Scotland’s council workers are heading towards another autumn of strike action over this year’s annual pay rise. All three trade unions’ members overwhelmingly rejected an offer of 5.25% – 5.5%. Unite has returned strike majorities in 10 council areas and the GMB also in 10.
The Unison results will be known later in August. With inflation nearly doubling, and the offer and food prices skyrocketing even more, another dispute between the 32 Scottish council employers and their workforce was inevitable.
UNISON, GMB and Unite members in schools across Scotland are to be balloted for strike action over the summer in a joint trade union plan to win an acceptable pay offer.
The trade unions have once again decided on a selective strike approach in the hope of breaking through the Tories’ anti-trade union ballot thresholds in as many councils as possible by focusing on a specific group of workers, along with disaggregated ballots in the 32 council areas.
In 2022, this tactic secured improvements to the pre-strike offer – and although still less than inflation – the agreed offer secured a 7% increase on the total pay bill with a higher weighing to the lowest paid.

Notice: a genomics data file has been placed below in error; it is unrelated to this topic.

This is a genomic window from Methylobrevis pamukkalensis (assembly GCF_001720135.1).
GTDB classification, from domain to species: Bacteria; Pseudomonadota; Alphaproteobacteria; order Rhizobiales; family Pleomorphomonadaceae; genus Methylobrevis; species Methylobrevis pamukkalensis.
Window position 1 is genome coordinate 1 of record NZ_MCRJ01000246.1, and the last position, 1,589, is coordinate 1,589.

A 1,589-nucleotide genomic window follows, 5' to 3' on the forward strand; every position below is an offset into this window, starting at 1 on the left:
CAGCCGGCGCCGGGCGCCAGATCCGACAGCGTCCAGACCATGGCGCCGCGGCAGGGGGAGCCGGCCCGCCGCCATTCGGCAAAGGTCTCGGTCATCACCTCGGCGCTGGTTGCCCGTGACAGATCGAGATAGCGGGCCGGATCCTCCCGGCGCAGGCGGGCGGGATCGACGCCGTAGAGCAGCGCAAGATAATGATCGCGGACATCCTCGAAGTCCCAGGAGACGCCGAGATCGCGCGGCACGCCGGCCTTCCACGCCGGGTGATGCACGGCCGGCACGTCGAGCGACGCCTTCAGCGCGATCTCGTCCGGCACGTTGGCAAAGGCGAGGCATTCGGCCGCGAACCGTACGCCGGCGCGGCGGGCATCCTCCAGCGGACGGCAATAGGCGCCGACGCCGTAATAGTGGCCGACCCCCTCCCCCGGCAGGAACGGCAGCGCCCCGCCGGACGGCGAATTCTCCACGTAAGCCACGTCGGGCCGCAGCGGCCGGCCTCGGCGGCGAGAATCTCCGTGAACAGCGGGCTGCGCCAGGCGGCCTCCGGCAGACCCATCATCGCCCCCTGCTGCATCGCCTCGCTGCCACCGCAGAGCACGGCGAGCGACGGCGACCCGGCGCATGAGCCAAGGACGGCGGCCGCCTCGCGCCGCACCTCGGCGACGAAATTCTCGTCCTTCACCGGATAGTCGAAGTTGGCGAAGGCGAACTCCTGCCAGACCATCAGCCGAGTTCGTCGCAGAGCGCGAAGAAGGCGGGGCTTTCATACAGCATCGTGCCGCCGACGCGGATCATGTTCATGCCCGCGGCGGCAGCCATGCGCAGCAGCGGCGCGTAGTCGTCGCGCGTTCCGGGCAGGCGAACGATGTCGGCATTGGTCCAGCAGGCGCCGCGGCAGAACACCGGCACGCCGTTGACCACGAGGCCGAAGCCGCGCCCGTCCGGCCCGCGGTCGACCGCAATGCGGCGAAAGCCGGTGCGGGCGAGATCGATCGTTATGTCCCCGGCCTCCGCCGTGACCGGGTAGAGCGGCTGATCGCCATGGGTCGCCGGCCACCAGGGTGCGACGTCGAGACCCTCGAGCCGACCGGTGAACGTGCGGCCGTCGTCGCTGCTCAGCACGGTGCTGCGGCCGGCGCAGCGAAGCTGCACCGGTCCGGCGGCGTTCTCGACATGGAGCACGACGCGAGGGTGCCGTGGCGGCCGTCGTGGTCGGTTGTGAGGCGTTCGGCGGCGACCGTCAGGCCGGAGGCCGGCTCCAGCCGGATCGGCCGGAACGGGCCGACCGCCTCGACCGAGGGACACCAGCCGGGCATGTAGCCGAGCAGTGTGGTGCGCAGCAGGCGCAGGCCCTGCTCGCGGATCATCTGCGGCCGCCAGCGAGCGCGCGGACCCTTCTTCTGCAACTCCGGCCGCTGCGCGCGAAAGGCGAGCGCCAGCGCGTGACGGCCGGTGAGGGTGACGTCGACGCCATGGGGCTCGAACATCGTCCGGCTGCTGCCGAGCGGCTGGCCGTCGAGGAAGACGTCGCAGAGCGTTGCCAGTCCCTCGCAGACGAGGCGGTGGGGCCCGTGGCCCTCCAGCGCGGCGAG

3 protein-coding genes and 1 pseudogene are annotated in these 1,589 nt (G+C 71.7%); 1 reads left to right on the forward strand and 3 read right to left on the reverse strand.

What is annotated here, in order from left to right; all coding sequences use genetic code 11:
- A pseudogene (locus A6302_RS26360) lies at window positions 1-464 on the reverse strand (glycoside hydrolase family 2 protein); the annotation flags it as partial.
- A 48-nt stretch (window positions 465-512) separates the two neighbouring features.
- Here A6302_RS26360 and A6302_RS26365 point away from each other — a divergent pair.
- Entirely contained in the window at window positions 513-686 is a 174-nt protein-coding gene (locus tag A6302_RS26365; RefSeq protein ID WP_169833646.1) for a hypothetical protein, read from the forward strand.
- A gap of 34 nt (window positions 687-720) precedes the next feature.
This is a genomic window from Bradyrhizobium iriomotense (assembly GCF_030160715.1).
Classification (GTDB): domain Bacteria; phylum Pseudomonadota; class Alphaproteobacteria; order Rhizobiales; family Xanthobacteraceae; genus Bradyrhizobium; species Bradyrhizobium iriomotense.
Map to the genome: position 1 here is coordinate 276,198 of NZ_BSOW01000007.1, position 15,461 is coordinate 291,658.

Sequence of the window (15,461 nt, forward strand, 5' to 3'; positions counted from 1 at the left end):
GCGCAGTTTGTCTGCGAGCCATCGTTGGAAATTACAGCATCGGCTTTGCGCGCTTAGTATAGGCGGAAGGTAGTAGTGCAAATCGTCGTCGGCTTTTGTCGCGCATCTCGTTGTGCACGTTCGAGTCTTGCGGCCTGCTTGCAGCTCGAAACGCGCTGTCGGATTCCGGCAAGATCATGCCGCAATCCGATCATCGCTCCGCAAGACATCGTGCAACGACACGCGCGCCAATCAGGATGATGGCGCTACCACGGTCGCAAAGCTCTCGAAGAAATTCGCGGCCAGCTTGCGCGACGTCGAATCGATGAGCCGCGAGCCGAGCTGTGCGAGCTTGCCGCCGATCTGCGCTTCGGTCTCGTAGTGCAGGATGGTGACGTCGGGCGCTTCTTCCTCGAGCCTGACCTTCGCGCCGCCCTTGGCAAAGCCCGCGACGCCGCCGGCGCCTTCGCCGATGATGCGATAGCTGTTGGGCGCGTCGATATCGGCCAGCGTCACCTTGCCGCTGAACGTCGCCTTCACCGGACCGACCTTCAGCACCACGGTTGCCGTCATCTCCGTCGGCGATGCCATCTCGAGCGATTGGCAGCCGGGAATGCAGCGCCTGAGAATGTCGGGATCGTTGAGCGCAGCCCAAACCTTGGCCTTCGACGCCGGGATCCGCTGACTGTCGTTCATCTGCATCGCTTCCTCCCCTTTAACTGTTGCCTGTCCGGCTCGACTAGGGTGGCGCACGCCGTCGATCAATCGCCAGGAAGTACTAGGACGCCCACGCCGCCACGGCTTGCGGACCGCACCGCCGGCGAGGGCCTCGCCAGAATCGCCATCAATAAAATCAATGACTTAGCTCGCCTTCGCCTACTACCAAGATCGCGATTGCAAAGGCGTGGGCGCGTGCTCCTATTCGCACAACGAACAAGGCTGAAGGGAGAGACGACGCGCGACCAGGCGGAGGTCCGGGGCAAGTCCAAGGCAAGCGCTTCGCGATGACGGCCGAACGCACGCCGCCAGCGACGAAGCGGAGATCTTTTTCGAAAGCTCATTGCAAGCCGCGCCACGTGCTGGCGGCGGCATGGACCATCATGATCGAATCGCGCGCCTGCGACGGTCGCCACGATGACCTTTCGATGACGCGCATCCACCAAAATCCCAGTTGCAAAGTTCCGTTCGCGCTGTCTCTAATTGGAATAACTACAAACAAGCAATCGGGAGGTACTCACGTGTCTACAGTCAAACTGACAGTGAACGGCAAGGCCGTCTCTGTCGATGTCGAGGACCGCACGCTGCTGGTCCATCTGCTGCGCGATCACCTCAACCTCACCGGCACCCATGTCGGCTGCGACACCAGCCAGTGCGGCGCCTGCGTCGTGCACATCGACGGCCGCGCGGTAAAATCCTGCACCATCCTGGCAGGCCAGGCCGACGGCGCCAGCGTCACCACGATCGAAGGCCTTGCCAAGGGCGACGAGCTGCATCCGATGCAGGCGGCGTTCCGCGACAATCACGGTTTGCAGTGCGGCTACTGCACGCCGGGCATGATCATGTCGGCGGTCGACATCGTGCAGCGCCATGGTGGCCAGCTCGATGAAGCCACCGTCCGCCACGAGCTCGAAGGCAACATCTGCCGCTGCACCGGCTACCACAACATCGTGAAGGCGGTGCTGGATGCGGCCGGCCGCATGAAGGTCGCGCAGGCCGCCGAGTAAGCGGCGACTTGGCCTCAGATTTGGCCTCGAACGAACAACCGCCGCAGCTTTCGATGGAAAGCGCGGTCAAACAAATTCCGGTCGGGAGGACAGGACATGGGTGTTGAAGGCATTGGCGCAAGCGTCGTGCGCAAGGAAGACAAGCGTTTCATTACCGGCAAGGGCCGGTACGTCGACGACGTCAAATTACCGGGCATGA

That dispute saw waste workers in Edinburgh, Glasgow, and several other councils take strike action, backed up by the threat of action in schools and nurseries in nine councils including Glasgow, Inverclyde, South Lanarkshire, and North Lanarkshire.
As discussed previously in The Socialist (paper of the Socialist Party Scotland-CWI Scotland) there are positives in this selective / disaggregated action approach, as demonstrated above, but also downsides. Going back to the same “impact” workers, often in the same councils, year after year to fight all workers, national pay disputes – albeit on union strike pay – must be considered and assessed. The fact that most workers are not asked to take action lessens the opportunities to build our trade unions in poorer organised areas during all member strike ballots.
With bolder leadership, a more consistent trade union organising approach across the country, and further efforts to engage members then we can secure strike mandates in the future in all member ballots.
Nevertheless, thousands of school workers will be balloted in the coming weeks as part of this year’s selective action approach. We can win good results across the three trade unions – and any joint strike action would close all schools in the affected areas.
Union stewards in all three trade unions have been working hard to secure successful ballots and lay the basis for winning a better, acceptable pay rise for all council workers in Scotland.